Is the contract perfect? That's really not the correct question. No union contract under capitalism will meet all the needs of workers. Only a socialist society can do that. A union contract, properly understood, can be compared to a truce between two camps at war with each other. During a labor struggle, the central questions is: How can we get the best deal at this particular time based on the relationship of forces?

The tentative agreement between the CTU and CPS reduces the amount of time teachers will remain in a displaced teacher's pool with pay and benefits from 10 months to 5 months. This is a huge concern for teachers in the district and for the future of public education. CPS is threatening to close up to 100 schools.

The teachers will have to continue fighting to defend and expand the gains in the contract if it becomes reality. We will support them in this struggle—because it is our struggle too. As a class, we will have to continue the fight to defend education from a ruling class that wants establish a for profit apartheid-style education system.

The strike is workers' most powerful weapon against the bosses

Even when we withhold our labor, exercising our greatest collective power in capitalist society, we struggle on an uneven playing field dominated by a repressive state that works in the interests of the capitalist class. It is always better to come away from a conflict with a clear victory if it is possible.

The Chicago teachers have undeniably done that—the strike ended with demonstrable gains. It is not clear whether staying out on strike after Sept. 18 would have led to an expansion of the tentative contract's gains or even to a victory for the teachers.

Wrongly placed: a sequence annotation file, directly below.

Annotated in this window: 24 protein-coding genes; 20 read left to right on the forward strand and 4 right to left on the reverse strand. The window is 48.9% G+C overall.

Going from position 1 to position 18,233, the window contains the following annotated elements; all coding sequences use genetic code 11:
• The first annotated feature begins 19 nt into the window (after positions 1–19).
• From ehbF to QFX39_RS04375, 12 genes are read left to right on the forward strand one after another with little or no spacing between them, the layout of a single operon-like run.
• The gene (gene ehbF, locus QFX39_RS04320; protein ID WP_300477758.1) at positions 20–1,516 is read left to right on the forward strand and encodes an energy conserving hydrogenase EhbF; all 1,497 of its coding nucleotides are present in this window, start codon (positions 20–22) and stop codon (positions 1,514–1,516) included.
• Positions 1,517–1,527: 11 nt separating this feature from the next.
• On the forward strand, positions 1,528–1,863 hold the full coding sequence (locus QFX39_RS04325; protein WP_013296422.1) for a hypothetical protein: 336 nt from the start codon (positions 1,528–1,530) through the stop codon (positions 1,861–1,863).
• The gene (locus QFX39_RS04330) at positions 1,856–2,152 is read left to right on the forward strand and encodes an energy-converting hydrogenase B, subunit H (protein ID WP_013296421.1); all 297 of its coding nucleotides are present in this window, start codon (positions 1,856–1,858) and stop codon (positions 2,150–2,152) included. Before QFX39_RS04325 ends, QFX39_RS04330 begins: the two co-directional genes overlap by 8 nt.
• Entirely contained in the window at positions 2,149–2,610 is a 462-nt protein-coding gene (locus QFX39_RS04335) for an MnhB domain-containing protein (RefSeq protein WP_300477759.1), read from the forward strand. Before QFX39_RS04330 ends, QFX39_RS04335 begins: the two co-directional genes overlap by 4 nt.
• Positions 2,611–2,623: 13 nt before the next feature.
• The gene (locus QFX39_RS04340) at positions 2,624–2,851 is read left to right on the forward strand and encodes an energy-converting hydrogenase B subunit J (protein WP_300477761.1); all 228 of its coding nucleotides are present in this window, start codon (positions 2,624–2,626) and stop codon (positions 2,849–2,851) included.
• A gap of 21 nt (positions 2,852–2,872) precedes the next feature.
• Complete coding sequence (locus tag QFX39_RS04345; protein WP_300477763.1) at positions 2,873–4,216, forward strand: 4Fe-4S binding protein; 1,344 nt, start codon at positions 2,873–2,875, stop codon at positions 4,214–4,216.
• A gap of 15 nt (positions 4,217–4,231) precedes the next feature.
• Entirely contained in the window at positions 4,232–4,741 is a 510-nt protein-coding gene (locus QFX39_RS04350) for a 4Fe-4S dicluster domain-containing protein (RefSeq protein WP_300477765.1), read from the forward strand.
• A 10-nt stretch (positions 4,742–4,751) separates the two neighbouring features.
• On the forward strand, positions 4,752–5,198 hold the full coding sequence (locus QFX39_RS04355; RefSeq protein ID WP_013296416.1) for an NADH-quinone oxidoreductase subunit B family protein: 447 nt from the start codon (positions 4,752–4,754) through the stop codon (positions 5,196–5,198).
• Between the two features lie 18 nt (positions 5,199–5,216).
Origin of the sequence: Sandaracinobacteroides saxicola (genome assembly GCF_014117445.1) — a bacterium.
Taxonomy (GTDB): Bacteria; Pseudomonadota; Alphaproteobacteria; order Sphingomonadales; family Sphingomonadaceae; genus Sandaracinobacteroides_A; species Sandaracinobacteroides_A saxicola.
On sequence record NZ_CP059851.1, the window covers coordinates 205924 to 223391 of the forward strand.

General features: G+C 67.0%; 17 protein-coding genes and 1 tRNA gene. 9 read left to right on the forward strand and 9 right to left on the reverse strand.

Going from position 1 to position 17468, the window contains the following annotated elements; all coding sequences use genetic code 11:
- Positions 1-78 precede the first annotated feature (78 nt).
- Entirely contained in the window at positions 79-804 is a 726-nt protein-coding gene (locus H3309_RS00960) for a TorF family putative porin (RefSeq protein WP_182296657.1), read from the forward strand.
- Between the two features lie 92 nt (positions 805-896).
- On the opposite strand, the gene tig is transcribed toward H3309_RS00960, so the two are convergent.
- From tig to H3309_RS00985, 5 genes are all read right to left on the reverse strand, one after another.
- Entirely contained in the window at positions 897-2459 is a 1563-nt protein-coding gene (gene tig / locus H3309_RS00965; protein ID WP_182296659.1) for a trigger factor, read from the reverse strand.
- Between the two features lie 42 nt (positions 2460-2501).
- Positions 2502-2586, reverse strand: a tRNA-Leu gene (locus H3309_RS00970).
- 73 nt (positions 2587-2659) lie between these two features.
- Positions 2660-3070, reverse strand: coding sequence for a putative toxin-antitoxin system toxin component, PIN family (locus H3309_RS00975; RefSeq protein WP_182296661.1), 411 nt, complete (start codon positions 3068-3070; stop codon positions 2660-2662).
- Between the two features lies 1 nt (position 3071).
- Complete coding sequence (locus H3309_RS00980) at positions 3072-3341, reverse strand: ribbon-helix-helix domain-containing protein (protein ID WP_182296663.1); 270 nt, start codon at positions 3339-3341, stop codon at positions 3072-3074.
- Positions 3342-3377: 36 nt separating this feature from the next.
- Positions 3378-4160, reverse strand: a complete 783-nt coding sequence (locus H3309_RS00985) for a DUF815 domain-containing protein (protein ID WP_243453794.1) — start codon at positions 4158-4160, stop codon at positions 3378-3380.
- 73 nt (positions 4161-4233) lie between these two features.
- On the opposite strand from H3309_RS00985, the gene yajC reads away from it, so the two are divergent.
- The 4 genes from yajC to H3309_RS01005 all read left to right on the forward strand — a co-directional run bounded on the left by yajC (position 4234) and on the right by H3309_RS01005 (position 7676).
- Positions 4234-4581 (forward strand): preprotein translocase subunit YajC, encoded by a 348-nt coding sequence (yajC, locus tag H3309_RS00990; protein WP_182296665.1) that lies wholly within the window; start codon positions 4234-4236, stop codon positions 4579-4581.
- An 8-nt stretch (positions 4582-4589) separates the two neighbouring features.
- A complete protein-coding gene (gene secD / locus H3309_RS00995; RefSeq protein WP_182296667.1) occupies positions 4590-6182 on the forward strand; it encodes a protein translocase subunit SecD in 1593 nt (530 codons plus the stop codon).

On Sept. 17 Emanuel threatened the teachers by filing an injunction to declare the strike illegal and force the teachers back to work. The judge delayed hearing the injunction until Sept. 19, after the teachers were scheduled to vote on whether or not to continue the strike.

In order to continue the strike on Sept. 18 and achieve a positive outcome, the teachers must have been prepared to defy the law, had the ability to stay united under those circumstances and a reasonable assurance that other unions and workers would rally to their defense in the great likelihood that the state started jailing the leadership of the union for "breaking the law."

The victory in Chicago should provide great encouragement to workers all across the country to take matters into their hands and fight back. The struggle should be studied and emulated.

The uprising in Madison in 2011 was an important catalyst to the labor movement. It was a real life precursor to the struggle in Chicago. Madison showed that action can get results. The takeover of the Capitol stopped the union busting bill in its tracks and mobilized thousands of workers. But the only path to defeating the bill was not taken. In order to defeat the bill, the workers needed to go out on strike followed by a general strike if necessary.

The Chicago strike has provided the answer to the immediate question of what is to be done to stop the war on workers. We need to make the strike a dominant weapon in our struggle against the bosses.